Your eyes are heavy and the sharp pain in your head is only getting worse. It’s there when you go to sleep and even worse when you wake up. You might have gotten used to the dull ache on the side of your face, but occasionally the pain is so bad you can’t even open your mouth.
If any of this sounds familiar, you might be suffering from temporomandibular disorders or TMD. Keep reading as we unpack the differences between TMD vs TMJ this common cause of jaw pain and how to deal with it.
TMD vs TMJ
If you’ve had jaw problems in the past you’ve probably encountered the acronyms TMD and TMJ in your research or diagnosis. These terms are often used interchangeably to describe pain and inflammation in the jaw.
However, these refer to different things. TMJ or temporomandibular joints are small, delicate joints that connect the jawbone to the skull. They’re located just in front of the ears and are responsible for jaw movements in talking, yawning, and chewing.
TMD (temporomandibular disorders) on the other hand, refers to a disorder in both or either of these joints. As your TMJ joints are small and get a lot of use, they’re prone to inflammation and pain.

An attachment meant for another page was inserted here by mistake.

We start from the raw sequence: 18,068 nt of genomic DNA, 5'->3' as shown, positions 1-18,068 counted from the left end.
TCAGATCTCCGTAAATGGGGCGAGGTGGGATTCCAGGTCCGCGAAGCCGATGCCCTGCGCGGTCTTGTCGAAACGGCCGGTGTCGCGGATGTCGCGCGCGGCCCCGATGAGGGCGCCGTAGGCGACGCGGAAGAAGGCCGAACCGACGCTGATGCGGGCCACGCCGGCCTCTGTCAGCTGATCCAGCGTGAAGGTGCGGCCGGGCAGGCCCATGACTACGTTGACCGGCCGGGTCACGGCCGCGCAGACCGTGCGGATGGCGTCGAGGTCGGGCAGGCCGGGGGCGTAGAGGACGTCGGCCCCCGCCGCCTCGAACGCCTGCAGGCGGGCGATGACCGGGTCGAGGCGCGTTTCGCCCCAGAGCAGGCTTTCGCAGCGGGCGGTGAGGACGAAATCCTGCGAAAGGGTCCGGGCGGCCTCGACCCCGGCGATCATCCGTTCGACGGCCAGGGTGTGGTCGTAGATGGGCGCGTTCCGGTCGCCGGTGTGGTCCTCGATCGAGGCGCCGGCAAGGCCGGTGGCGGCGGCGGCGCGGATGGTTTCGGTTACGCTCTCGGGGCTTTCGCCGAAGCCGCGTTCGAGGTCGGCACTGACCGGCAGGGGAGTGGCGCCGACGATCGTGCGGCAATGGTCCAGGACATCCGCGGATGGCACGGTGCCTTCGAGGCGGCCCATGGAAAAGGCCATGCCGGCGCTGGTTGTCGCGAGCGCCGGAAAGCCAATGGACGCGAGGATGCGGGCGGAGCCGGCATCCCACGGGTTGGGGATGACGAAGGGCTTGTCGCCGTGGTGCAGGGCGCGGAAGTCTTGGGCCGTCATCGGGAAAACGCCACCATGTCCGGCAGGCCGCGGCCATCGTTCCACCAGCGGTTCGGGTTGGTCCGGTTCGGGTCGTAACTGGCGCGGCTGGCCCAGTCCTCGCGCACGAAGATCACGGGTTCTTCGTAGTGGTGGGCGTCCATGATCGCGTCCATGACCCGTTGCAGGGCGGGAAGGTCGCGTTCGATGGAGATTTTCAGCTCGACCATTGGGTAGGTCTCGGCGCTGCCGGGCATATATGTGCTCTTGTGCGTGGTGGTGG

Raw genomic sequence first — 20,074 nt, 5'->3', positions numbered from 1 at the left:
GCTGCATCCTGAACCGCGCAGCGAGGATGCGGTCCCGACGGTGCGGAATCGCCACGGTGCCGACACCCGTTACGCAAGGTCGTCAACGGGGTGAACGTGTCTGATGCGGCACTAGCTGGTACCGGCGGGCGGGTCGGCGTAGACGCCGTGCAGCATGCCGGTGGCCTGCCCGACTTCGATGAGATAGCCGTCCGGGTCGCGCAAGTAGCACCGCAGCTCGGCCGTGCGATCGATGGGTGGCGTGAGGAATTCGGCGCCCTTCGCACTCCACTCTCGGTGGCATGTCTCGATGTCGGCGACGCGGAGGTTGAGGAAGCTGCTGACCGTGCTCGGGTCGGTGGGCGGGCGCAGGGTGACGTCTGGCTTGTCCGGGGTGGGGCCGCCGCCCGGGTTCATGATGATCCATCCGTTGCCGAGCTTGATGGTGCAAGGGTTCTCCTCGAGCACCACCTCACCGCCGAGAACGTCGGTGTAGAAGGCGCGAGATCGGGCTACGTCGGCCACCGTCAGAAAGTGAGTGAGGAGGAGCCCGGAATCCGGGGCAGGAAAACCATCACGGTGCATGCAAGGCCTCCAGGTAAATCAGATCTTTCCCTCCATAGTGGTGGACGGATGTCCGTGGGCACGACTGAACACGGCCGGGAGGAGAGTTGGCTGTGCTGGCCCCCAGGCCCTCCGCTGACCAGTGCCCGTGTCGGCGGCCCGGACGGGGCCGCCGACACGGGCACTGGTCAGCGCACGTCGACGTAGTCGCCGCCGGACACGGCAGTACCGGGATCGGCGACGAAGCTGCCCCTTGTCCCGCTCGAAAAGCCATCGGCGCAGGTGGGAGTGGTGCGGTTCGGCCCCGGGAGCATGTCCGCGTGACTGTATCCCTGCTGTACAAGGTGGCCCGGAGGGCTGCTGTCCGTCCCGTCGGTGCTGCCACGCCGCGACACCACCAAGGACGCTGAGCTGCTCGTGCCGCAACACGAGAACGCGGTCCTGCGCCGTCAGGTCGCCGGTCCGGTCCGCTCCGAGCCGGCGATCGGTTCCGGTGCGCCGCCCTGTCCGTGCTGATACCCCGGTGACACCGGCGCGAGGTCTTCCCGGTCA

What Causes TMD?
The exact cause of TMD is unknown. However, TMD is more likely to be brought on by extenuating factors. These include injuries in the area, grinding of teeth at night, arthritis in the joint, or a tight muscle from stress.
Stress is a particularly common cause as we tend to clench our jaw muscles – at times unconsciously – when we’re under a lot of strain.
Dental issues like an overbite might lead to TMD down the line. This is why it’s important to start going to the dentist from a young age so that any misalignment can be rectified with orthodontics (learn more about TMD and orthodontics here).
Depending on its cause, TMD can start off mild and become more painful without treatment.
Common symptoms might include:
- Pain or tenderness in the area around the joint
- Swelling around the jaw
- Inability to open your mouth wide or at all
- Lockjaw when your mouth is open or closed
TMD should only be diagnosed by a healthcare professional. This is because other ailments, like gum disease or tooth decay, may cause a similar discomfort in your jaw. Your doctor will most likely perform a thorough oral exam and may choose to take X-Rays to rule out other causes.
Treatment for TMD will depend entirely on its cause. Treatment plans might include regular physiotherapy, lifestyle changes like quitting smoking and drinking and taking anti-inflammatories.
If the pain caused by TMD is severe, a hot or cold pack might provide some relief. Also, make sure to only eat soft foods like soup and yogurt to give your TMJ and jaw muscle a rest.
When TMD is caused by stress or teeth grinding, exercises like meditation or cognitive behavioral therapy are worth exploring as they alleviate stress and severe anxiety.
TMD: The Bottom Line
Clearing up the confusion between TMD vs TMJ is only the beginning of fixing your chronic jaw problems. Jaw pain can be tough to deal with but speaking to a healthcare professional about your options and finding the right home treatments can work wonders. For more medical news and insights, check out the rest of our health section!